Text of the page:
China’s relationship with the Korean War is infused with a deep historical grievance stemming principally from the repercussions of that war, which led to the isolation and containment of the PRC. For Beijing, the chief symbol of that humiliation is the decision by U.S. President Harry S. Truman in June 1950 to deploy the U.S. Seventh Fleet in the Taiwan Strait to prevent the Korean conflict from engulfing the entire region amid indications that China had been preparing for an attack on the island. The neutralization of the Taiwan Strait drew an indelible line at sea that remains part of the conflict today. That same line, and its ramifications, was reconfirmed during the 1995–6 Taiwan Strait Missile Crisis, when interventions by the Seventh Fleet once again humiliated the Chinese regime and arguably acted as the catalyst for the Chinese Communist Party (CCP) to launch an extensive program of military modernization. A product of an unfinished Cold War, the Taiwan Strait has become all the more problematic with the democratization of Taiwan and a deepening nationalism that vehemently opposes unification with the PRC. In Beijing’s eyes, however, both are the same thing—or at least, the outcomes are no different: continued American support for Taiwan, whether because it is a fellow democracy or due to its geographical location, is part of a strategy of containment.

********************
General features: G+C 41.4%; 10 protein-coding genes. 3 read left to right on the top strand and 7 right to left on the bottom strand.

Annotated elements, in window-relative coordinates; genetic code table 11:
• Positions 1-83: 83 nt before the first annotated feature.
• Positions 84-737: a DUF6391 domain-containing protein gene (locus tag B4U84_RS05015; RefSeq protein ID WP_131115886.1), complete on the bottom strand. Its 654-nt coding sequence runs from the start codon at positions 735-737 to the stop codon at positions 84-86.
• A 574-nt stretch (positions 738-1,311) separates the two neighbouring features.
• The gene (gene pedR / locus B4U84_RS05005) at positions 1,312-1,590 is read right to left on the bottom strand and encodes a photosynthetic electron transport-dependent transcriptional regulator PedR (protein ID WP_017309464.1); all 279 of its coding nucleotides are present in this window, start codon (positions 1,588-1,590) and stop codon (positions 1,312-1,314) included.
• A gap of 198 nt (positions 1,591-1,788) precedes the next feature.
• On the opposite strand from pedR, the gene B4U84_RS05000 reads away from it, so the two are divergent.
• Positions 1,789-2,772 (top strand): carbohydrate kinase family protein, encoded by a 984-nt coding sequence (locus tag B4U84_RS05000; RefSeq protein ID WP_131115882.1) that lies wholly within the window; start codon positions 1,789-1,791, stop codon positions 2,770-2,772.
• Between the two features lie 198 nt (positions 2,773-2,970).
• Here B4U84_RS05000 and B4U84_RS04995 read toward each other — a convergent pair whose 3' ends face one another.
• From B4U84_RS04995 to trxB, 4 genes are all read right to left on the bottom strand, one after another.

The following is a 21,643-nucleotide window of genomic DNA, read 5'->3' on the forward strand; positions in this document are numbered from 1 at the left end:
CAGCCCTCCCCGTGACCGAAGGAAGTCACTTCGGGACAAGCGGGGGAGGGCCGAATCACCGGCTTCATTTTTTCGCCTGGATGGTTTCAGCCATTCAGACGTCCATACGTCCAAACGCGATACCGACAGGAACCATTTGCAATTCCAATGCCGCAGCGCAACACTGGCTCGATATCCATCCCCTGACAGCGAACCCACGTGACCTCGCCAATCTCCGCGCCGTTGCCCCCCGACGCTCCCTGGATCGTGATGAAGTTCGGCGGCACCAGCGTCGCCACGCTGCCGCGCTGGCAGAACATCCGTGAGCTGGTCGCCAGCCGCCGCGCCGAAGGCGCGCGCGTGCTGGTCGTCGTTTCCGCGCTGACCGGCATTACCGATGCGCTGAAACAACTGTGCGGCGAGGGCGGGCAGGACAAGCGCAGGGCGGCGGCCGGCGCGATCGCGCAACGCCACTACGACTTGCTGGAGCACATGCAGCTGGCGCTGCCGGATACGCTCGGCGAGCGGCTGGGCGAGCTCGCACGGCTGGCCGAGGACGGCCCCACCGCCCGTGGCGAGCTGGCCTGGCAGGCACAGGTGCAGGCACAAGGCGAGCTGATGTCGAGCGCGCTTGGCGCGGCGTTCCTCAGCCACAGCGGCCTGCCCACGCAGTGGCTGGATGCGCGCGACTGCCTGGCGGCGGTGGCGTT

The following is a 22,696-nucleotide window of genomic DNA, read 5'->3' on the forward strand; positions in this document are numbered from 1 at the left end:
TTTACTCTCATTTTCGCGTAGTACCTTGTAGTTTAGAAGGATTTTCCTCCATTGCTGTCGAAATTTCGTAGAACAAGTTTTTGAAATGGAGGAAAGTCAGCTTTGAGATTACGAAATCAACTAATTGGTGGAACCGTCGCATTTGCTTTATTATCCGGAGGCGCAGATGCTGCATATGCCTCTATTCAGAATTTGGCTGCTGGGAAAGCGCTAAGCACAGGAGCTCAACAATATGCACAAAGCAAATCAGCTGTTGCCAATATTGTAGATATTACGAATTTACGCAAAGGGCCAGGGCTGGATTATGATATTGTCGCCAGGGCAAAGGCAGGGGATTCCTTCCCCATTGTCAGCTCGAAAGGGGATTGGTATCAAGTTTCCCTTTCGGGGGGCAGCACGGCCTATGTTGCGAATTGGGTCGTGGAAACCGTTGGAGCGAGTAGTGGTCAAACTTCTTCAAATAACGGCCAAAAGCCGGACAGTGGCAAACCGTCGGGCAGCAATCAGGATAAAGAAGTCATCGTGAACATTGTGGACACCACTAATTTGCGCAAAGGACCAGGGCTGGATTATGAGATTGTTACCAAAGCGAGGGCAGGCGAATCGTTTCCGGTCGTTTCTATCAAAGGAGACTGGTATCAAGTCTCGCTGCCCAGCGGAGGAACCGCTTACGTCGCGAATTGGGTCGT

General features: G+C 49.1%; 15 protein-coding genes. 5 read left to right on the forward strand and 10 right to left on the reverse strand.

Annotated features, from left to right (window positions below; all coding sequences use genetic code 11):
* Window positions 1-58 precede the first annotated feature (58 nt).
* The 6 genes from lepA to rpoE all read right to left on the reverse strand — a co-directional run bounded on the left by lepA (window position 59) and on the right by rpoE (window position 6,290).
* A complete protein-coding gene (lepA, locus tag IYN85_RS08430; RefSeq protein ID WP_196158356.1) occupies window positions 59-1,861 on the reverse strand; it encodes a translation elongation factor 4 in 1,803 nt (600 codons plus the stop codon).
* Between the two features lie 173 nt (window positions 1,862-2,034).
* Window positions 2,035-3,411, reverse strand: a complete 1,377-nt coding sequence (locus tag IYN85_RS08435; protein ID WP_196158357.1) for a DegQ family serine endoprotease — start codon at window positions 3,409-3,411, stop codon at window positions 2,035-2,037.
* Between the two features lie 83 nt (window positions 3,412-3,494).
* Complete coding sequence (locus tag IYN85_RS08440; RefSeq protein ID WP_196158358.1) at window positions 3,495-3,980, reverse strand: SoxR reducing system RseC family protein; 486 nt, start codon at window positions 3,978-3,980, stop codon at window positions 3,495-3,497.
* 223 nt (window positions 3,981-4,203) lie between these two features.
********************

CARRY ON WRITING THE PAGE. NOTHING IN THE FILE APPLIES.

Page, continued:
The CCP therefore has not forgotten the humiliation of 1950 and the subsequent isolation of the PRC, of which a de facto sovereign Taiwan is a painful reminder. More than anything else, that symbol is something which the Chinese regime, arguably at its most hawkish and nationalistic since the Mao Zedong years, would like to obliterate.
I would argue, therefore, that a decision to launch military strikes against North Korea would represent the most dangerous period for Taiwan’s survival, as this could prompt Beijing to seize the opportunity created by the American focus on North Korea to resolve its historical grievance. In other words, rather than join Pyongyang in a direct (and potentially disastrous) military conflict with the United States, Beijing could use the distraction to launch its own military strikes against Taiwan, only this time with little likelihood that Washington would order the Seventh Fleet to interpose itself the way it did in 1950 and 1995-6. Already hampered by China’s anti-access/area-denial (A2/AD) capabilities, it is hard to imagine that the United States could spare sufficient capabilities to come to Taiwan’s defense at a time when it is undertaking major military action against North Korea—a daunting endeavor in its own right.